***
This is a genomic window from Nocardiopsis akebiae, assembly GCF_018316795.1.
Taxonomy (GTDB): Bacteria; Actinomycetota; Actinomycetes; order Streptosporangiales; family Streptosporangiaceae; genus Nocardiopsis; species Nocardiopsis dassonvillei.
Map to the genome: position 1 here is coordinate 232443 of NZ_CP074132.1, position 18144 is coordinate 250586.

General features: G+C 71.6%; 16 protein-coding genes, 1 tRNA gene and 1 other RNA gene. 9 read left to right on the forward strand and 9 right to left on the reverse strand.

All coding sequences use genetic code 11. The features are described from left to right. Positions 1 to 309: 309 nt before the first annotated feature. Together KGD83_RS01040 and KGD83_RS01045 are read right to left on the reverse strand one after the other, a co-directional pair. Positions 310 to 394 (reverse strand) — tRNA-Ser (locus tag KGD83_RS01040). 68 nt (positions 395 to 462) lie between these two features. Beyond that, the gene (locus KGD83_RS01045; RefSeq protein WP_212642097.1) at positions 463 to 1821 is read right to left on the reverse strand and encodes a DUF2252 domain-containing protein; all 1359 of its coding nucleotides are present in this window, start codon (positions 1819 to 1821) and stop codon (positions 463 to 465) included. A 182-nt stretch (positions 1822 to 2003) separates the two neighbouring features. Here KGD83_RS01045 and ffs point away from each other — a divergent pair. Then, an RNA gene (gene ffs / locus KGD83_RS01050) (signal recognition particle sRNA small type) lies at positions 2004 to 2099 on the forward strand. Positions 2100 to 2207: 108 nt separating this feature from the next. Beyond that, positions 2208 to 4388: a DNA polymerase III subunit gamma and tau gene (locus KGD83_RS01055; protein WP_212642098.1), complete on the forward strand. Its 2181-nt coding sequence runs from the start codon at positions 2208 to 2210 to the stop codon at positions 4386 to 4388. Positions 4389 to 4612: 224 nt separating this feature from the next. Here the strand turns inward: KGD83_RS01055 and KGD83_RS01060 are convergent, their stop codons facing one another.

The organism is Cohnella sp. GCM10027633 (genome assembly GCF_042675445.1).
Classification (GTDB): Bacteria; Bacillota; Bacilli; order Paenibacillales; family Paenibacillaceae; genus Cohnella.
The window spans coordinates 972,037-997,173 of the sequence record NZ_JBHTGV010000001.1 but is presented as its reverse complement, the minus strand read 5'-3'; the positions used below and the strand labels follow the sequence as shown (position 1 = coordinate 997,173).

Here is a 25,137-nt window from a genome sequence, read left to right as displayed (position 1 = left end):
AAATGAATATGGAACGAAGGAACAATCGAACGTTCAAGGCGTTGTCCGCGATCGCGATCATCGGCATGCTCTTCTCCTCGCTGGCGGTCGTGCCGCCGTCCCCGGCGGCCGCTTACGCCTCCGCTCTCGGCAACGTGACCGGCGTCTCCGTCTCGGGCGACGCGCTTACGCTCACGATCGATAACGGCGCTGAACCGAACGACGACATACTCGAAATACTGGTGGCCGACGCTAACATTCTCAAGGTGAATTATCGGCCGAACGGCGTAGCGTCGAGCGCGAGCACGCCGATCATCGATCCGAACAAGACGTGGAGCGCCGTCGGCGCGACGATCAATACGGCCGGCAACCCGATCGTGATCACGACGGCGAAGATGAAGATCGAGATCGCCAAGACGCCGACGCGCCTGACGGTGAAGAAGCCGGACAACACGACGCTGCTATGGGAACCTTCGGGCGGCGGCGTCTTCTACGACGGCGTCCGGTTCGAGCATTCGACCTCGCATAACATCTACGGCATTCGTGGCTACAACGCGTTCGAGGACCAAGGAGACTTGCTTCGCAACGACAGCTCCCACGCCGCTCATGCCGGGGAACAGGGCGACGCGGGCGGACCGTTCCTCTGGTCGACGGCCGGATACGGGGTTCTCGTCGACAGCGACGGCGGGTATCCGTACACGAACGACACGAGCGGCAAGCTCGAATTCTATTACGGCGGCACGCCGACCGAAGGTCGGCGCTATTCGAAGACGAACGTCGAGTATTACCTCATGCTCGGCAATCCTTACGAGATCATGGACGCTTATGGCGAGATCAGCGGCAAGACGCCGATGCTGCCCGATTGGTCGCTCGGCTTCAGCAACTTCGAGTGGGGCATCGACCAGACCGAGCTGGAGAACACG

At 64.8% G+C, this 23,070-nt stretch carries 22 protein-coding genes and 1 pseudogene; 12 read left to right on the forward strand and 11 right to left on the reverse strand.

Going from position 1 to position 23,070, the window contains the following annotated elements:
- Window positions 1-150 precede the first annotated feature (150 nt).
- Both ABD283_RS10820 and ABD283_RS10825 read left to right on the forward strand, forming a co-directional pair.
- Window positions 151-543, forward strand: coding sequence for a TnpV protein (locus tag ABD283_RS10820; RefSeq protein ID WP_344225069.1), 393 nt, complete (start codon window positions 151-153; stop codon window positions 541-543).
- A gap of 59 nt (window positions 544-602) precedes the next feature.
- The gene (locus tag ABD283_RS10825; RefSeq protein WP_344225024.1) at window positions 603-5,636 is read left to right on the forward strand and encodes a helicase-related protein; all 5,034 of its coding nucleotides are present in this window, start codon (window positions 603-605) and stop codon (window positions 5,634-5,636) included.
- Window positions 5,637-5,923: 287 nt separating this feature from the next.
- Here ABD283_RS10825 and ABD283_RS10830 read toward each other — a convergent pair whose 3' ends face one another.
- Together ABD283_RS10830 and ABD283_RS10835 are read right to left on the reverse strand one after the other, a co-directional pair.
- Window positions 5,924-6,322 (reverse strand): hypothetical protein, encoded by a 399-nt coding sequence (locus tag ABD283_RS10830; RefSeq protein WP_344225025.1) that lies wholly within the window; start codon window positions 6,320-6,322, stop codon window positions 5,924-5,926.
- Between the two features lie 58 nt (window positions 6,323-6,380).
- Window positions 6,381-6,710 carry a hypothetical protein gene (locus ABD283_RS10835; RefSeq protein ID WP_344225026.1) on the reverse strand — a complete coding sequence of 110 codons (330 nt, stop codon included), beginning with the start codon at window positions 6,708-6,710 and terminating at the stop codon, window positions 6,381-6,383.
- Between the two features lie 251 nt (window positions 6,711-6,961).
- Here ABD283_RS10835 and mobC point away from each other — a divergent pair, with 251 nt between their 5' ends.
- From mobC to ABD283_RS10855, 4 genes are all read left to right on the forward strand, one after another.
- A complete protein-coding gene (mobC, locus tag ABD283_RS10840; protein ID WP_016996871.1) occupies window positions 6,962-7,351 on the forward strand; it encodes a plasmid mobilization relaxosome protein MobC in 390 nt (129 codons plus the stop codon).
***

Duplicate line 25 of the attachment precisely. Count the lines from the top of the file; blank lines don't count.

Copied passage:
- Here ABD283_RS10835 and mobC point away from each other — a divergent pair, with 251 nt between their 5' ends.